March 22, 2023

Man United become first UK club to earn over half a billion pounds in a year

September 12, 2016

Manchester United have announced total revenue of £515.3 million ($683.5m) for the year ending June 30, 2016.

United have taken a record profit of £68m and in the process have become the first UK club to earn over half a billion pounds in a single year. However, that figure is short of the £570m in annual revenue that Barcelona announced in July.

United are also on target for record revenues again over the next year, despite failing to qualify for the Champions League, having been helped by the huge rise in broadcasting income for this season.

Following the news, executive vice-chairman Ed Woodward set his sights on returning United to “the pinnacle of our sport.”

Speaking in his conference call on Monday, he said: “Jose Mourinho’s appointment is a reflection of our determination to return to the pinnacle of our sport. We are writing the next chapter in our history.”

Looking ahead, Woodward highlighted the effect world record signing Paul Pogba has already had, saying that the impact on Facebook was “more than Bale and Neymar combined.”

Their £515m figure for 2015-16 was short of Barcelona’s, revealed in July, as the Spanish club announced earnings of £570m, having benefited from a stronger Euro against the pound post-Brexit.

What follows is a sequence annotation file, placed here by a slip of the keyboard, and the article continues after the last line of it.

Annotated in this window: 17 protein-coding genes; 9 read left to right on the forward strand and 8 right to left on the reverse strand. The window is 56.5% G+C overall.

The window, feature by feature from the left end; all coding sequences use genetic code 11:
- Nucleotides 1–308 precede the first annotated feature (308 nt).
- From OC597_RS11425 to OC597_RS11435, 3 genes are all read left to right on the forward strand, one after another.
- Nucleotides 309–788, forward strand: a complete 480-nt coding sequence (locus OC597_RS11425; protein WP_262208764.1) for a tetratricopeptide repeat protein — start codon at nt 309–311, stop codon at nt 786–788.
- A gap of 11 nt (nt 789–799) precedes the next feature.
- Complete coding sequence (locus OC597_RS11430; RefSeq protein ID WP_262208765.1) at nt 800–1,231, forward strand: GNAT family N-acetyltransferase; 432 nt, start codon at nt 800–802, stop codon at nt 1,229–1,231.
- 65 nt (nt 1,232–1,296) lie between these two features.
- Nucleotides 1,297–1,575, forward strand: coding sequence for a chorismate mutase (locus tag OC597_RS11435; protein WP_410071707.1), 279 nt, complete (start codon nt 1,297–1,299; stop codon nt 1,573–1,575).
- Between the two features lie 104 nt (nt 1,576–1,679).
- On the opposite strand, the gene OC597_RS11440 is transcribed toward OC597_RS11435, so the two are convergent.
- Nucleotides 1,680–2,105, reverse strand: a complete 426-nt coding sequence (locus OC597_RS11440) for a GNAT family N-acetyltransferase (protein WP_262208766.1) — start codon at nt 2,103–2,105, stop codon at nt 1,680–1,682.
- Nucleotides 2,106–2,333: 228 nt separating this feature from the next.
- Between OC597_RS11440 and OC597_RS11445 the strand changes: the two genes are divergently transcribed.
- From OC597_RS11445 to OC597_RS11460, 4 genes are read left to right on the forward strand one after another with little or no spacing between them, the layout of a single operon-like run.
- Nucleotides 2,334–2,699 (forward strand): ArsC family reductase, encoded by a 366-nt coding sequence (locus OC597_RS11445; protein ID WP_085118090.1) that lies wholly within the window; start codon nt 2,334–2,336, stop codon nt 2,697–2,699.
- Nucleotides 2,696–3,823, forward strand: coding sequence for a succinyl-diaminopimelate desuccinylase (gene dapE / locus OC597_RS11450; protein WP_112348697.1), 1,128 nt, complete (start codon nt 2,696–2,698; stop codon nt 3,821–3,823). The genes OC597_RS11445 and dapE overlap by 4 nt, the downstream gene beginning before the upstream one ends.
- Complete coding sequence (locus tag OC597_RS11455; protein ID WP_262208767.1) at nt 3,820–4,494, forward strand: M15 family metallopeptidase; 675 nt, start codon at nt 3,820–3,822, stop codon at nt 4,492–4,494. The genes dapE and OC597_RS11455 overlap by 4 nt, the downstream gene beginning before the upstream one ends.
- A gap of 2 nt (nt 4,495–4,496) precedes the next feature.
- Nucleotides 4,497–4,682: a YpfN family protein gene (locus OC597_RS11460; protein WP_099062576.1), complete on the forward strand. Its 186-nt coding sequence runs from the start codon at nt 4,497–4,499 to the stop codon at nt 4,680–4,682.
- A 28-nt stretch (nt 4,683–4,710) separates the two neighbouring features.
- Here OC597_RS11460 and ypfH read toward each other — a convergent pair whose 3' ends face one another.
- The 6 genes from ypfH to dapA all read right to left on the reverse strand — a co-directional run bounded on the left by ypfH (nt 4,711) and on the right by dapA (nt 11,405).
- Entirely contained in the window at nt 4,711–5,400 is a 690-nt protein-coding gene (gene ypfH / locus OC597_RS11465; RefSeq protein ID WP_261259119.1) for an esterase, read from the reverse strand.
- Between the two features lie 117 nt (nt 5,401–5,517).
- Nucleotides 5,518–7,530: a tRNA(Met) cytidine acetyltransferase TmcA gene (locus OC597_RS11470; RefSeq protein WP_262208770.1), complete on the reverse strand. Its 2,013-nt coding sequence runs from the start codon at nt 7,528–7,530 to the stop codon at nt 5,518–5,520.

United, who agreed a 10-year £750m ($1.28 billion) contract with adidas — the biggest deal in sports-licensing history — in 2014, have a net debt that is £260.9m, but commercial revenue has soared to £268.3m, which is an increase of 36.3 percent over the prior year.

The accounts showed that sacking Louis van Gaal and his coaching staff cost £8.4m in compensation.

United’s wage bill was up to £232.2m, with there being a rise in player salaries due to Champions League participation.

They also had to write off £6.7m as an asset because Bastian Schweinsteiger is “no longer considered to be a member of the first-team squad.”

In a season when they won the FA Cup, United also saw matchday and TV revenue rise and signed 14 sponsorship deals.

Woodward had previously been reported as saying: “Our record Fiscal 2016 financial performance reflects the continued underlying strength of the business and the club is on target to achieve record revenues in 2017, even without a contribution from the Champions League.”

“This strong financial performance has enabled us to invest in our squad, team management and facilities to position us to challenge for, and win, trophies in the coming years.”

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